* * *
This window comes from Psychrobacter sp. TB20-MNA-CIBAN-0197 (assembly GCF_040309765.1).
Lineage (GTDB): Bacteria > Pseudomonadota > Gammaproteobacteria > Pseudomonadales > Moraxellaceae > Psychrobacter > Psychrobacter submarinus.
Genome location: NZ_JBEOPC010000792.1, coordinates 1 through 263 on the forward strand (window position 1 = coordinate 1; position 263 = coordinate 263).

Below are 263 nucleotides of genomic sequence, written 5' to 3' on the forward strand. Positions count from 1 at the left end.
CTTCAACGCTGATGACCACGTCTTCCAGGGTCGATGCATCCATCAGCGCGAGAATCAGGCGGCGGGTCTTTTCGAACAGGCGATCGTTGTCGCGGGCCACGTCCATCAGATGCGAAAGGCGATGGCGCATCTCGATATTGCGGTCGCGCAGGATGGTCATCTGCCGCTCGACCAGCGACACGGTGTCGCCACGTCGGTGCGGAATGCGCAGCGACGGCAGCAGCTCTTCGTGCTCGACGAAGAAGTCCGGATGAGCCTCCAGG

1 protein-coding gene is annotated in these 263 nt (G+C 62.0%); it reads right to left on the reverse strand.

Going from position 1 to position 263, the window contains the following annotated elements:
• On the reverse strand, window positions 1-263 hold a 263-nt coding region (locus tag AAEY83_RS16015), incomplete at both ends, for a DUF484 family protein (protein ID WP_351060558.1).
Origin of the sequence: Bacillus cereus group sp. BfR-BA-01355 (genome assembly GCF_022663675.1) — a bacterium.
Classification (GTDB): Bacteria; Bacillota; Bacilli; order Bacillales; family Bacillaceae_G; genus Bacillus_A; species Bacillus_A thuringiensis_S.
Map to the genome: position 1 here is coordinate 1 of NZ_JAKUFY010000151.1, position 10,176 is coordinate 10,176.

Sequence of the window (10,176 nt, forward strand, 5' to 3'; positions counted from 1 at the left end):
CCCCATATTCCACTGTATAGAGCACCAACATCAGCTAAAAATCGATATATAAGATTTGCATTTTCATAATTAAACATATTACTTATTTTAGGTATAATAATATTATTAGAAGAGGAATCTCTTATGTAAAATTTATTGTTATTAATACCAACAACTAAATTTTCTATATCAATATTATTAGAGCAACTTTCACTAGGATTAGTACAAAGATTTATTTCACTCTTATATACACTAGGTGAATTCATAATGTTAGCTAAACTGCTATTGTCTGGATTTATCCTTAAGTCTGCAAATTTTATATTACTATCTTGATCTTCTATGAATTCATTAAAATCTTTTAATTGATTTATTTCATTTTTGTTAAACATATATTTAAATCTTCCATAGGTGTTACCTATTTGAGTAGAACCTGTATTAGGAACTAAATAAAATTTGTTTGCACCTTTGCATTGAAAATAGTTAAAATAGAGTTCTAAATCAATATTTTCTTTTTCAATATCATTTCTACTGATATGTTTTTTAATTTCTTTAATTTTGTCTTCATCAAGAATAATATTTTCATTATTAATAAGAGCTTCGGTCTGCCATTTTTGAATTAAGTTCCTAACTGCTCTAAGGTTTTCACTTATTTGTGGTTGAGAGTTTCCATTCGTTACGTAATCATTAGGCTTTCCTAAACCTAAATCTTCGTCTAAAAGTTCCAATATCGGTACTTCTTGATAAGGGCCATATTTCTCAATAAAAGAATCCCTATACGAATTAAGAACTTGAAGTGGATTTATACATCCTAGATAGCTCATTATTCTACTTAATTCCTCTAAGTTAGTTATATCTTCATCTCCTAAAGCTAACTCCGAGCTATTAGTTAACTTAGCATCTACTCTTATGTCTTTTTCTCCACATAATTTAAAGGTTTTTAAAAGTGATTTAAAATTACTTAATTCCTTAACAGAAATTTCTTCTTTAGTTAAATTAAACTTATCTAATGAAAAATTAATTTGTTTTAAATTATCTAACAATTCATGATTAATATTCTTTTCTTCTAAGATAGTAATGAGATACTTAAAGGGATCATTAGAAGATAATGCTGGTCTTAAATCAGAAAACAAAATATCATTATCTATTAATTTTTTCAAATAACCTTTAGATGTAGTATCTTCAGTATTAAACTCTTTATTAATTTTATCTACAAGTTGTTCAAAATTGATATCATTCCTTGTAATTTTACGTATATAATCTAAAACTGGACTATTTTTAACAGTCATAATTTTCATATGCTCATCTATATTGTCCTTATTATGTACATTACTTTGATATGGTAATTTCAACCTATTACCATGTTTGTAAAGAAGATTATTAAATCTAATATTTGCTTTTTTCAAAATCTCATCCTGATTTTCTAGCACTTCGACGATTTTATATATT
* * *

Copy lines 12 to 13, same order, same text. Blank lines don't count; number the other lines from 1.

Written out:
Sequence of the window (10,176 nt, forward strand, 5' to 3'; positions counted from 1 at the left end):
CCCCATATTCCACTGTATAGAGCACCAACATCAGCTAAAAATCGATATATAAGATTTGCATTTTCATAATTAAACATATTACTTATTTTAGGTATAATAATATTATTAGAAGAGGAATCTCTTATGTAAAATTTATTGTTATTAATACCAACAACTAAATTTTCTATATCAATATTATTAGAGCAACTTTCACTAGGATTAGTACAAAGATTTATTTCACTCTTATATACACTAGGTGAATTCATAATGTTAGCTAAACTGCTATTGTCTGGATTTATCCTTAAGTCTGCAAATTTTATATTACTATCTTGATCTTCTATGAATTCATTAAAATCTTTTAATTGATTTATTTCATTTTTGTTAAACATATATTTAAATCTTCCATAGGTGTTACCTATTTGAGTAGAACCTGTATTAGGAACTAAATAAAATTTGTTTGCACCTTTGCATTGAAAATAGTTAAAATAGAGTTCTAAATCAATATTTTCTTTTTCAATATCATTTCTACTGATATGTTTTTTAATTTCTTTAATTTTGTCTTCATCAAGAATAATATTTTCATTATTAATAAGAGCTTCGGTCTGCCATTTTTGAATTAAGTTCCTAACTGCTCTAAGGTTTTCACTTATTTGTGGTTGAGAGTTTCCATTCGTTACGTAATCATTAGGCTTTCCTAAACCTAAATCTTCGTCTAAAAGTTCCAATATCGGTACTTCTTGATAAGGGCCATATTTCTCAATAAAAGAATCCCTATACGAATTAAGAACTTGAAGTGGATTTATACATCCTAGATAGCTCATTATTCTACTTAATTCCTCTAAGTTAGTTATATCTTCATCTCCTAAAGCTAACTCCGAGCTATTAGTTAACTTAGCATCTACTCTTATGTCTTTTTCTCCACATAATTTAAAGGTTTTTAAAAGTGATTTAAAATTACTTAATTCCTTAACAGAAATTTCTTCTTTAGTTAAATTAAACTTATCTAATGAAAAATTAATTTGTTTTAAATTATCTAACAATTCATGATTAATATTCTTTTCTTCTAAGATAGTAATGAGATACTTAAAGGGATCATTAGAAGATAATGCTGGTCTTAAATCAGAAAACAAAATATCATTATCTATTAATTTTTTCAAATAACCTTTAGATGTAGTATCTTCAGTATTAAACTCTTTATTAATTTTATCTACAAGTTGTTCAAAATTGATATCATTCCTTGTAATTTTACGTATATAATCTAAAACTGGACTATTTTTAACAGTCATAATTTTCATATGCTCATCTATATTGTCCTTATTATGTACATTACTTTGATATGGTAATTTCAACCTATTACCATGTTTGTAAAGAAGATTATTAAATCTAATATTTGCTTTTTTCAAAATCTCATCCTGATTTTCTAGCACTTCGACGATTTTATATATT